Indicates that antlr should generate no C code, i.e., only perform analysis on the grammar.
C code is inserted in each of the antlr generated parsing functions to provide for user-defined handling of a detailed parse trace. The inserted code consists of calls to the user-supplied macros or functions called zzTRACEIN and zzTRACEOUT. The only argument is a char * pointing to a C-style string which is the grammar rule recognized by the current parsing function. If no definition is given for the trace functions, upon rule entry and exit, a message will be printed indicating that a particular rule as been entered or exited.
Generate an error class for each non-terminal.
Generate stdpccts.h for non-ANTLR-generated files to include. This file contains all defines needed to describe the type of parser generated by antlr (e.g. how much lookahead is used and whether or not trees are constructed) and contains the header action specified by the user.
Generate parsers that delay lookahead fetches until needed. Without this option, antlr generates parsers which always have k tokens of lookahead available.
Generate line info about grammar actions in C parser of the form line "file" which makes error messages from the C/C++ compiler make more sense as they will point into the grammar file not the resulting C file. Debugging is easier as well, because you will step through the grammar not C file.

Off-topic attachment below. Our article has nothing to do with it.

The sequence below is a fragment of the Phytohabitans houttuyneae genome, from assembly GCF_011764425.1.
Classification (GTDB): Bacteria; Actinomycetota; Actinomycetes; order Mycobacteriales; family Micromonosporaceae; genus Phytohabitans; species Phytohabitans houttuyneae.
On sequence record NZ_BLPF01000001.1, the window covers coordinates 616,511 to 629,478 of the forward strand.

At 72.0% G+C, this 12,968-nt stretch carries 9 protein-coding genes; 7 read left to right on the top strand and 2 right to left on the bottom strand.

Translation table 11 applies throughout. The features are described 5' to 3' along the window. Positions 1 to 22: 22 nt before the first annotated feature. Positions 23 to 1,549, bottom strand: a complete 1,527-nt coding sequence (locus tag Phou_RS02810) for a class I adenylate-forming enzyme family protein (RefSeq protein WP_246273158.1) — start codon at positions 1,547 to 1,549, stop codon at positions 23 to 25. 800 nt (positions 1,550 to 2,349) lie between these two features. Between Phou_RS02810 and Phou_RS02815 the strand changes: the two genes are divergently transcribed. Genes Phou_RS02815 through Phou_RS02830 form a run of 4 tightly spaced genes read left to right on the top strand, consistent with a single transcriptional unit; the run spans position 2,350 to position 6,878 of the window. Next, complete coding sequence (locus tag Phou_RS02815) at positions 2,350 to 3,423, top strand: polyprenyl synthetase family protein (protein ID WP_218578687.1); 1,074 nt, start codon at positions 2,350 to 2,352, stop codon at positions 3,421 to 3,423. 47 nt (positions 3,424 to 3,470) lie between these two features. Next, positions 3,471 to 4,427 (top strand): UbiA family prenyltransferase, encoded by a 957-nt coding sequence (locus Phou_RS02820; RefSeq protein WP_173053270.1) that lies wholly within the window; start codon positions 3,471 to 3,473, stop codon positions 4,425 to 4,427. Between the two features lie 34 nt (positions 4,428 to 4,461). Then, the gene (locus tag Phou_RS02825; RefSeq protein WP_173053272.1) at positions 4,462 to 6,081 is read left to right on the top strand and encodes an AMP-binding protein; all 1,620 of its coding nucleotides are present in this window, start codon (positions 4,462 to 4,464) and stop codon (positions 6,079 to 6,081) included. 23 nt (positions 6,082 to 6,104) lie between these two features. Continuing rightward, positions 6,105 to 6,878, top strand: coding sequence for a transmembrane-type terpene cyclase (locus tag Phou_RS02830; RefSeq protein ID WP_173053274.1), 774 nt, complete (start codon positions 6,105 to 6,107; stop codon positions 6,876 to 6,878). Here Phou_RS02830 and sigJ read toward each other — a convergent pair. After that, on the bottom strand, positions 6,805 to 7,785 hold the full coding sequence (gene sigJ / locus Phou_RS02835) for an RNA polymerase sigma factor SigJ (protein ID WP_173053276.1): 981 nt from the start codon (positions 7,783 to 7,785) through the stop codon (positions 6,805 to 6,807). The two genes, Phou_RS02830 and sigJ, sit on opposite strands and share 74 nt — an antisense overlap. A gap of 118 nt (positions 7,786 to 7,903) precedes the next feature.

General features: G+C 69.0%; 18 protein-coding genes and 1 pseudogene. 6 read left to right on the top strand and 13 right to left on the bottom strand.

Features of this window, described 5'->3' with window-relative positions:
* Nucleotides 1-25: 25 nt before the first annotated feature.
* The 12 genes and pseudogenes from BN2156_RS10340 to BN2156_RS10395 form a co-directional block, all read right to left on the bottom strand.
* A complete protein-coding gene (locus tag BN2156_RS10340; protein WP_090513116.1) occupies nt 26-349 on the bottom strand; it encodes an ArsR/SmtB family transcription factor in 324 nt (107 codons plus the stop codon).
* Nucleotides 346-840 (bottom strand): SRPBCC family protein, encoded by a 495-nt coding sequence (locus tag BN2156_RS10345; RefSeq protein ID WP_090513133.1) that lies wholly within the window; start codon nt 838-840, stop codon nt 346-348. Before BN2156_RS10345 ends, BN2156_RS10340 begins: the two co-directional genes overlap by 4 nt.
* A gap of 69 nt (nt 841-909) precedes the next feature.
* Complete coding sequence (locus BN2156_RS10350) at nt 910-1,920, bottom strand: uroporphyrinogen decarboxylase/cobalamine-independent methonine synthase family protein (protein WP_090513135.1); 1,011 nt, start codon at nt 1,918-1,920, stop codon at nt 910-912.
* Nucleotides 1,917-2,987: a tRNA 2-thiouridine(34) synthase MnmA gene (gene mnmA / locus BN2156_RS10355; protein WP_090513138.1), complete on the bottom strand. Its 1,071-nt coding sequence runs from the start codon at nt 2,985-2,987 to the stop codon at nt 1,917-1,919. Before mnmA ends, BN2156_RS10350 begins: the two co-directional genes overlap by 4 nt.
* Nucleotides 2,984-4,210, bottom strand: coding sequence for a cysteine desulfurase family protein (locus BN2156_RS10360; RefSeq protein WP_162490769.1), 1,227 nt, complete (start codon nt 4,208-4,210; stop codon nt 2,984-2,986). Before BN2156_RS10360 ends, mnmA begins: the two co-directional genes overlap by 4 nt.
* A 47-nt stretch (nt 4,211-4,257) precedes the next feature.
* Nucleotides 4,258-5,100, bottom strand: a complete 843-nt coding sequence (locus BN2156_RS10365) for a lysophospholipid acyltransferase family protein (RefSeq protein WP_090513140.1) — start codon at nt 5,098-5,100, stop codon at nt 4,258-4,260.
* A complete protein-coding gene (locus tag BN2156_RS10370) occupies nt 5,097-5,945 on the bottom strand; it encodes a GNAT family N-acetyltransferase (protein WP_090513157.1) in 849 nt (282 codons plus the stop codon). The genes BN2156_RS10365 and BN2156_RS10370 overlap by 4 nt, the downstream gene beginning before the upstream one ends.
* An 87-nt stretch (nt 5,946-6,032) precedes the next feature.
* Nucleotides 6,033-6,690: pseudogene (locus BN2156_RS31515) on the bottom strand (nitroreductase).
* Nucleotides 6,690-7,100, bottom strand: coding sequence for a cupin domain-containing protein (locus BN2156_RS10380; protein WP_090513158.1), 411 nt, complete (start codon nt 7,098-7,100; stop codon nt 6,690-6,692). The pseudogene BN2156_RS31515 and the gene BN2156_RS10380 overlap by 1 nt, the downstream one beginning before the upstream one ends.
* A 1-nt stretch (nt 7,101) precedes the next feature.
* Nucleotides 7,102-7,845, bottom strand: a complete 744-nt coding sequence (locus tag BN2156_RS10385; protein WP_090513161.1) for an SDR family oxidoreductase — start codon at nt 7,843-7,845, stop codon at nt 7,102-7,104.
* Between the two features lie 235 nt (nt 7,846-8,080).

Do not generate sets for token expression lists; instead generate a ||-separated sequence of LA(1)==token_number. The default is to generate sets.
Generate code for Abstract-Syntax Trees.
Do not create the lexical analyzer files (dlg-related). This option should be given when the user wishes to provide a customized lexical analyzer. It may also be used in make scripts to cause only the parser to be rebuilt when a change not affecting the lexical structure is made to the input grammars.
-k n
Set k of LL(k) to n; i.e. set tokens of look-ahead (default==1).
-o dir
Directory where output files should go (default="."). This is very nice for keeping the source directory clear of ANTLR and DLG spawn.
The complete grammar, collected from all input grammar files and stripped of all comments and embedded actions, is listed to stdout. This is intended to aid in viewing the entire grammar as a whole and to eliminate the need to keep actions concisely stated so that the grammar is easier to read. Hence, it is preferable to embed even complex actions directly in the grammar, rather than to call them as subroutines, since the subroutine call overhead will be saved.
This option is the same as -p except that the output is annotated with the first sets determined from grammar analysis.
-prc on
Turn on the computation and hoisting of predicate context.
-prc off
Turn off the computation and hoisting of predicate context. This option makes 1.10 behave like the 1.06 release with option -pr on. Context computation is off by default.
-rl n